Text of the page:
The offbeat films Little Big Man and Buffalo Bill may at first seem odd choices as cinema that would change how the public would perceive American Indians. Both films lampoon and revise the "established" history of the old west. In so doing, these two films probably came closer to the truth of the Native American experience than any history book or previous film ever could. Paul Newman would star as Buffalo Bill Cody in perhaps one of his most brilliant if not unheralded roles of his career. Cody's late 19th century Wild West Shows were a forerunner of what was to show up in the next century's western films. Altman excels in exploring fame, celebrity, and human frailty in this great film. At the time of its release in 1976 the film flopped due in no small part to the nation's bicentennial. The nation was in no mood to consider a revision of history. Dustin Hoffman was also brilliant in his role as Jack Crabb, a 121 year old veteran of the Wild West who looks back upon his life. Some critics would even go as far as to interpret the film (based on a novel by Thomas Berger) as a commentary on the Vietnam War. That may have been some of Penn's intent, but to his credit the film's main focus is a look at the history of the Old West and the role of Native Americans in it. Along with changing attitudes, these films also exposed filmgoers to the talents of native actors Chief Dan George (Old Lodge Skins in Little Big Man) and Will Sampson as William Halsey in Buffalo Bill. Some may also remember Sampson's amazing performance as Chief Bromden in One Flew Over the Cuckoo's Nest.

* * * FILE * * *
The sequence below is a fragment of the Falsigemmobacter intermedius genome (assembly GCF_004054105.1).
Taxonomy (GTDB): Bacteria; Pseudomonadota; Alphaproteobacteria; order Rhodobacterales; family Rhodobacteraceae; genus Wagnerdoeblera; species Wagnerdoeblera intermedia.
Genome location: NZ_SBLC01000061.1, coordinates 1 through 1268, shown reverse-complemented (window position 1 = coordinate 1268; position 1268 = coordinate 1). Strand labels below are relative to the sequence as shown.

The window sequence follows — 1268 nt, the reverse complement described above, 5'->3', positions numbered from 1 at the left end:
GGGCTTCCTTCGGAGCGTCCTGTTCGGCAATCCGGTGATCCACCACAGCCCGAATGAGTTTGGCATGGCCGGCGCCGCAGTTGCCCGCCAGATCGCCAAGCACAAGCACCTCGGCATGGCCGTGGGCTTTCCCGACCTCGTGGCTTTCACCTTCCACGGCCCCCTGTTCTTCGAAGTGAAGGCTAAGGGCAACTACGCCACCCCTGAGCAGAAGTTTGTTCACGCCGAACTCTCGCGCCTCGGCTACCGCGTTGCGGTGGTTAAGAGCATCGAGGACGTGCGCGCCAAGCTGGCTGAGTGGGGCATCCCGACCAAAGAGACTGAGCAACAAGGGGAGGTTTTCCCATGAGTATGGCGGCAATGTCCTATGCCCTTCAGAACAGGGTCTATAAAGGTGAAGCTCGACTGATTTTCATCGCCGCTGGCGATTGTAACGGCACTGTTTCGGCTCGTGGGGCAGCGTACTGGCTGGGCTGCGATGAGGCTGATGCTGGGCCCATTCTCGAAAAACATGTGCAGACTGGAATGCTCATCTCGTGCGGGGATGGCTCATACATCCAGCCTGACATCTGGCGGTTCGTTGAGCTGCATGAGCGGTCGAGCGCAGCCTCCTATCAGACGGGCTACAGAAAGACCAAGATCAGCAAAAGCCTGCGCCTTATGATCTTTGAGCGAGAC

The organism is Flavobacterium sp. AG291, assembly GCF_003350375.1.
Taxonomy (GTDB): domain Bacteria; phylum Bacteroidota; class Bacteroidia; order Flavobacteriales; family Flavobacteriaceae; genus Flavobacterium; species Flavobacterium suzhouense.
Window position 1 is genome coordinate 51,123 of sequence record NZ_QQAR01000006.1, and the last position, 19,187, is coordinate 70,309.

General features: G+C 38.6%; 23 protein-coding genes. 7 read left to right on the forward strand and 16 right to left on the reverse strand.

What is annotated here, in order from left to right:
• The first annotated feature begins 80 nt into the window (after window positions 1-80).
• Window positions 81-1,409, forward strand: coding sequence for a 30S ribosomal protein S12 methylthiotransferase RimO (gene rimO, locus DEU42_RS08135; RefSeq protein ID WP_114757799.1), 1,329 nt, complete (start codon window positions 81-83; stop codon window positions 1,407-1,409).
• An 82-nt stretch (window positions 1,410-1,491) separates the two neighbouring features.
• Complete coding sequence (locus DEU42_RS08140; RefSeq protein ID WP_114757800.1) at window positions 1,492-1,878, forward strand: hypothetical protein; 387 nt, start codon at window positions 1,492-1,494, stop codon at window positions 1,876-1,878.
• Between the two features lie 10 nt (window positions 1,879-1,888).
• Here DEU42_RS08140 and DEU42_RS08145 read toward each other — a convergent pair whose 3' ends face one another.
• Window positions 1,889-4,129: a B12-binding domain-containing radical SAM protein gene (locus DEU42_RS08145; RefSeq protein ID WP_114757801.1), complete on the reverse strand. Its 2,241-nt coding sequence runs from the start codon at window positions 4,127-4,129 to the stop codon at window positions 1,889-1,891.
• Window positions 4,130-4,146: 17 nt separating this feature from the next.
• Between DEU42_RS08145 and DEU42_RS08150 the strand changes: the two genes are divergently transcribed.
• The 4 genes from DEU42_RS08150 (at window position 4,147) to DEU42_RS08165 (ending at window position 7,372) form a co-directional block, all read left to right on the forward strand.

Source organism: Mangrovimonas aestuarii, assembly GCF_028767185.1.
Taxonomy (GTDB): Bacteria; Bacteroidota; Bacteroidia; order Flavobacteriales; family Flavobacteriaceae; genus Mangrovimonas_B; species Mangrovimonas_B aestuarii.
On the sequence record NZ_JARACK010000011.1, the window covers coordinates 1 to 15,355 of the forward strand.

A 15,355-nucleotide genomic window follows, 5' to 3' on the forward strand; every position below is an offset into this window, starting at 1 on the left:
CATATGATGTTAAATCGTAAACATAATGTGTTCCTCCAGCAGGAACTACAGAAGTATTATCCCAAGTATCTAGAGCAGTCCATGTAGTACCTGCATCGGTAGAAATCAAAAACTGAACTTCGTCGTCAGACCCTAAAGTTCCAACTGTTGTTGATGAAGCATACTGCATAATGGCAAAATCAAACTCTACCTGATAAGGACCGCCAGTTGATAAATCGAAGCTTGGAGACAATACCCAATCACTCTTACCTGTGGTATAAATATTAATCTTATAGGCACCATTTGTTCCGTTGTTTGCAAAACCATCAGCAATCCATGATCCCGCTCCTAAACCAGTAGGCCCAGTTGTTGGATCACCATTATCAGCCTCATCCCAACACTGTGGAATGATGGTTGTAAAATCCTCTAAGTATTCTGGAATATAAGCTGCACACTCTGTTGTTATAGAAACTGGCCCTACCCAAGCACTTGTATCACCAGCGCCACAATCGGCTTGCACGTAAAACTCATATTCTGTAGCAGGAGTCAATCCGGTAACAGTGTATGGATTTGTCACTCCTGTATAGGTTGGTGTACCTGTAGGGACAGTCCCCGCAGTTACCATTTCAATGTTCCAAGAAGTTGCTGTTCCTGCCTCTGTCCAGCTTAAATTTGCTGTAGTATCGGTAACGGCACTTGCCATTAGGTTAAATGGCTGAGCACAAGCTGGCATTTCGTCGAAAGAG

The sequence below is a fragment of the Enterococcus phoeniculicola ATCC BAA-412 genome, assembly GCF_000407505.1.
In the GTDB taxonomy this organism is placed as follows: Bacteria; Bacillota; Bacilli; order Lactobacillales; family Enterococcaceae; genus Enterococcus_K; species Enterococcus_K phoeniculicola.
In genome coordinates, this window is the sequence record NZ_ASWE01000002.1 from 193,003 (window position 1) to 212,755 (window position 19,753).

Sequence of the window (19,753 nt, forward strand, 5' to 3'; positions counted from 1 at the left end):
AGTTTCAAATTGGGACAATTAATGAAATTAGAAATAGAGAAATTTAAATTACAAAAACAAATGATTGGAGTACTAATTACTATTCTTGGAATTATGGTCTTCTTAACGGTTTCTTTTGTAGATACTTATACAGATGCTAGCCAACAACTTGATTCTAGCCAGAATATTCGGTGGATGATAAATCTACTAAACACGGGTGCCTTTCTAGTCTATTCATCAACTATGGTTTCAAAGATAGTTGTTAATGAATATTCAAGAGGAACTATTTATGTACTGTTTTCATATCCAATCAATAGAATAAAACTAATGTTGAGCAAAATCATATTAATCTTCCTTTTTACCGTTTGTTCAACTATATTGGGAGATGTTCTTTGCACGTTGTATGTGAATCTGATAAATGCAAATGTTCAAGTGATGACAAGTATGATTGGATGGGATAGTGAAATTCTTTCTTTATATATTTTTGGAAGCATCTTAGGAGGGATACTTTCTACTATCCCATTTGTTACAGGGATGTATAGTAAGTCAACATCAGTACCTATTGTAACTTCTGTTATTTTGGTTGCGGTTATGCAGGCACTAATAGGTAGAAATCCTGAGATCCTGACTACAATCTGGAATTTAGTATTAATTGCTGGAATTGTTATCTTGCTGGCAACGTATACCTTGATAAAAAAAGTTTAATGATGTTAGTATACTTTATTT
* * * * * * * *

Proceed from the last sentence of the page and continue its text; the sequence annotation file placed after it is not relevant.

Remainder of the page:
Some consider Kevin Costner's 1990 Dances With Wolves a major breakthrough as it relates to the portrayal of Native Americans in film. The sympathetic portrayal with more rounded characters was indeed an improvement over past efforts but activist/native musician John Trudell summarizes the film as basically being "about a white guy". The natives are once again used as a back drop. The film did however showcase the acting talents of native actor Graham Greene. Greene is simply fabulous in any role he decides to undertake, including non-native ones. And that ability is perhaps the ultimate benchmark for Native actors. As for Native American film, well it certainly has evolved with more opportunities and meatier roles. What makes a film native? Well, Scene4 contributor Carole Quattro Levine has addressed that question before in past commentary and I like her take as to what is native film with the wonderful examples she cites. What has also evolved over the years is acclaimed writers and filmmakers like Sherman Alexie and Neil Diamond (not the singer) who bring credibility and the native experience to their projects. And while Alexie tackles new schisms such as reservation versus urban Indians, it's hard to deny real progress hasn't taken place. This new group of talent can even poke fun at and play around with old stereotypes. An excellent companion piece along side Diamond's Reel Injun is Sandra Schulman's book Honest Injun (Hollywood, History, and the Great White Lie). What does the future hold for Native American film? Fortunately, Native Americans will have a big say in that future.